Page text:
After final tenure denial, SOC professor files complaint with D.C. human rights office
Carolyn Brown has led a nearly year-long fight against her tenure denial
After a year-long appeal process and a second tenure denial from the university president, former School of Communication assistant professor Carolyn Brown has filed a formal complaint against American University with the D.C. Office of Human Rights.
The complaint is the most recent development in Brown’s tenure case, which began in March 2017 when then-provost Scott Bass denied Brown’s tenure application due to what he said were “consistently unsatisfactory student evaluations.” Tenure is broadly defined as a protected status for professors that means they can't easily be fired.
Mark Story, a university spokesperson, did not comment on the complaint or the tenure case.
Brown appealed her tenure denial to the Committee on Faculty Grievances in June 2017, stating that gender and racial discrimination influenced Bass’s decision because of her Latina identity. She also said Bass failed to follow tenure requirements listed in AU’s faculty manual, specifically the use of student evaluations, to decide her case.
“I feel like the University has used me when it needs a face of diversity, and then they throw me away when I went up for tenure,” Brown said at the time.
Brown’s appeal was then passed to University President Sylvia Burwell, who made the final decision to deny Brown tenure. In her memo to Brown, Burwell said Bass had adhered to all school and faculty guidelines when making his decision.
“I just felt like [Burwell] wanted to wash her hands of it,” Brown said. “[She] disregarded all the arguments I made on teaching evaluations and issues involving bias in my tenure case, not only regarding evaluations but also how I felt that I was discriminated against because of my advocacy on issues of race at AU.”
In her memo to Brown, Burwell stated that she did not find any deviation from AU’s faculty manual or SOC school guidelines in the tenure decision. Additionally, Burwell stated that evaluations of Brown’s teaching performance were not based on discrimination or bias.
“The Provost noted that all faculty are evaluated with SETs [student evaluations of teaching] and that women and minorities have been successfully evaluated with SETs,” Burwell wrote. “Consequently, the [Committee on Faculty Grievances] found no causation between your allegations of discrimination and retaliation and the decision to deny tenure.”
“I agree with this assessment and see no evidence that the decision was based on anything other than the Provost’s appropriate review of the legitimate factors contained within the file for action,” Burwell added.
Brown, now a senior lecturer at the University of North Texas, said she felt as though her case had been unfairly handled, especially during the appeals process.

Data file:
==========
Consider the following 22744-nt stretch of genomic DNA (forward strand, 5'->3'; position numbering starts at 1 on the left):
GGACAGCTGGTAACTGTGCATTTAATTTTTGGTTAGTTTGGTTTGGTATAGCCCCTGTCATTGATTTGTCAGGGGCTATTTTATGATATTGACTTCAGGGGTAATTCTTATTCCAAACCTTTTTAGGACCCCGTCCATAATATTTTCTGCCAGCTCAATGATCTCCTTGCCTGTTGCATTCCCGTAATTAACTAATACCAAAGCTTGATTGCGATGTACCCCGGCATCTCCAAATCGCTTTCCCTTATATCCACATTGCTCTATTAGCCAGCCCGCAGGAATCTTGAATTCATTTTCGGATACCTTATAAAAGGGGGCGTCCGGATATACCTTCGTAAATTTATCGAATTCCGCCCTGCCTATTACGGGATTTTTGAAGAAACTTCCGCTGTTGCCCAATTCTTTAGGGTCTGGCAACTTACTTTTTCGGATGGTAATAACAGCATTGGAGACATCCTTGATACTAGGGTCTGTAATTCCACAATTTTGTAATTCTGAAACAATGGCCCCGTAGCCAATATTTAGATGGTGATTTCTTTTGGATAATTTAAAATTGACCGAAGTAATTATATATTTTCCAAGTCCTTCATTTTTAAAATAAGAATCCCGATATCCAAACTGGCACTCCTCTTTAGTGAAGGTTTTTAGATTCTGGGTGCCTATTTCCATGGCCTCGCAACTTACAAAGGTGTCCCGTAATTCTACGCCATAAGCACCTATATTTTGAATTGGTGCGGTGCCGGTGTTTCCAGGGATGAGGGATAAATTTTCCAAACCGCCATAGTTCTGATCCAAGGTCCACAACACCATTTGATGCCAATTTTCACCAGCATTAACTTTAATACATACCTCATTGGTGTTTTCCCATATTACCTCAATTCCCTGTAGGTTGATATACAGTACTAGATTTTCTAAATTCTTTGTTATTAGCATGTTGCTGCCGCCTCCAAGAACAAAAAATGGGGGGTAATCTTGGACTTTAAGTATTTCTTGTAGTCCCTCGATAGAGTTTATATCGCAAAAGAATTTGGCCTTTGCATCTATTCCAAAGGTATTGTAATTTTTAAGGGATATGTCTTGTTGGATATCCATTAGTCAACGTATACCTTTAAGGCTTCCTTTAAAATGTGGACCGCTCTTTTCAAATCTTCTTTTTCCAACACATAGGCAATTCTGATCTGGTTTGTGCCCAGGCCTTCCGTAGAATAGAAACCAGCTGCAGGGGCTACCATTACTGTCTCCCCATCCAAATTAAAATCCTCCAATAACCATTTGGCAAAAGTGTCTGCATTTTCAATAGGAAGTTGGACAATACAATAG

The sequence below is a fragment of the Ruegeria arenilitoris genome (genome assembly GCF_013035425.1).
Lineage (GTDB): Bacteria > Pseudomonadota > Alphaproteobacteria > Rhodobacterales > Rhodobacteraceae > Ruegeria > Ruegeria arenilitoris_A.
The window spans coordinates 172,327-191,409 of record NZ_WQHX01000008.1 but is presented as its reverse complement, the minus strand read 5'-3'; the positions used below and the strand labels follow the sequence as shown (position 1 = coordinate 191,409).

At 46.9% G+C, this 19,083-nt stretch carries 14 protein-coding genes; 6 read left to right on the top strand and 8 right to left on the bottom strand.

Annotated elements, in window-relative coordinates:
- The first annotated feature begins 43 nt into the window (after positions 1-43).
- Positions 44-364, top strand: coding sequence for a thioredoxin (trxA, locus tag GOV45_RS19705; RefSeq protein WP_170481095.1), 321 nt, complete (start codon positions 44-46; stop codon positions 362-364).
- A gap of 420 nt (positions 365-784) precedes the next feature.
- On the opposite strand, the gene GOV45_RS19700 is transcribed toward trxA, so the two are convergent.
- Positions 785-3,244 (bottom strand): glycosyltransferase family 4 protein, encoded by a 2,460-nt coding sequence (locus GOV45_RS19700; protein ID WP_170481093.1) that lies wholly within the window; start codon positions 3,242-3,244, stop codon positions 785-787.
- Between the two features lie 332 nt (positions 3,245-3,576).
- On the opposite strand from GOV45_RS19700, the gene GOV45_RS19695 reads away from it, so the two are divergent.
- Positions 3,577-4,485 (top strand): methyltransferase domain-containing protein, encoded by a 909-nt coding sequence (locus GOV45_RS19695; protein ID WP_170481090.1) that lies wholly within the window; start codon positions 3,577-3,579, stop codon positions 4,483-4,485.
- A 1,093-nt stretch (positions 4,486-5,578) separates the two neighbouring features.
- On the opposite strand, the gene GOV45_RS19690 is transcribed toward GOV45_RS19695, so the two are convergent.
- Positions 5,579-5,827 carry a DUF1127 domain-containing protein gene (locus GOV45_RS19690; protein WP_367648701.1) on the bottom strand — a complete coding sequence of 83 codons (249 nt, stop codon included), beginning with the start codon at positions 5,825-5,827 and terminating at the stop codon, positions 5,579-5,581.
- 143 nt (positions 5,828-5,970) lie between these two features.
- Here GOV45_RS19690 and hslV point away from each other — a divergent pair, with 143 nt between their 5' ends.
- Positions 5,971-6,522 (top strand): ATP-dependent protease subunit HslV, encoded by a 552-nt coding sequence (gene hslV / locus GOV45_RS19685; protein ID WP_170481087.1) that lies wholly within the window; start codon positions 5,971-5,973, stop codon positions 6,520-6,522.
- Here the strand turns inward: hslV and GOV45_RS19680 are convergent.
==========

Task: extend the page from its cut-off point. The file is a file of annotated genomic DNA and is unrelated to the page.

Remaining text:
In June 2017, Burwell sent Bass a memo asking him to reconsider his tenure decision in light of a letter of support from professor John Watson, the director of the journalism division at the time.
The letter was not included in the original decision. In the letter, Watson advocated for Brown’s effectiveness as a teacher through her recent improvement in teaching evaluations. Bass ultimately chose to uphold his previous decision.
“My grievance was against the provost, so to kick it to him as if he was going to change his mind doesn’t make any sense,” Brown said.
In a phone interview, Watson said he appreciated that Burwell “did make a secondary effort” but is ultimately disappointed with the University’s decision.
“This university for years has been making a push toward diversifying its student body and its faculty, and in this tenure decision we lose a highly qualified Latina who will be almost impossible to replace,” Watson said.
Watson is pessimistic that Brown’s formal complaint with the human rights office will reverse the provost’s decision. He is instead focusing on other tenure track professors who may find themselves in a similar situation to Brown’s.
“These tenure decisions are unavoidably subjective, but in making these decisions you have to look at the consequences,” Watson said. “The university has to say, ‘OK, we lost a very good professor. How do we get one just like her?’ and the chances are like a snowball in hell.”
Brown is also looking ahead and plans to use the complaint to pave the way for future professors.
“I just think it’s important to continue to fight this,” Brown said. “[AU] used me to their benefit and then when I went up for tenure, they threw me away for a ridiculous reason. I feel like it’s important to fight these things for the people who come after me.”
Editor’s note: John Watson serves as The Eagle’s faculty adviser. He was not involved in the writing or editing of this story.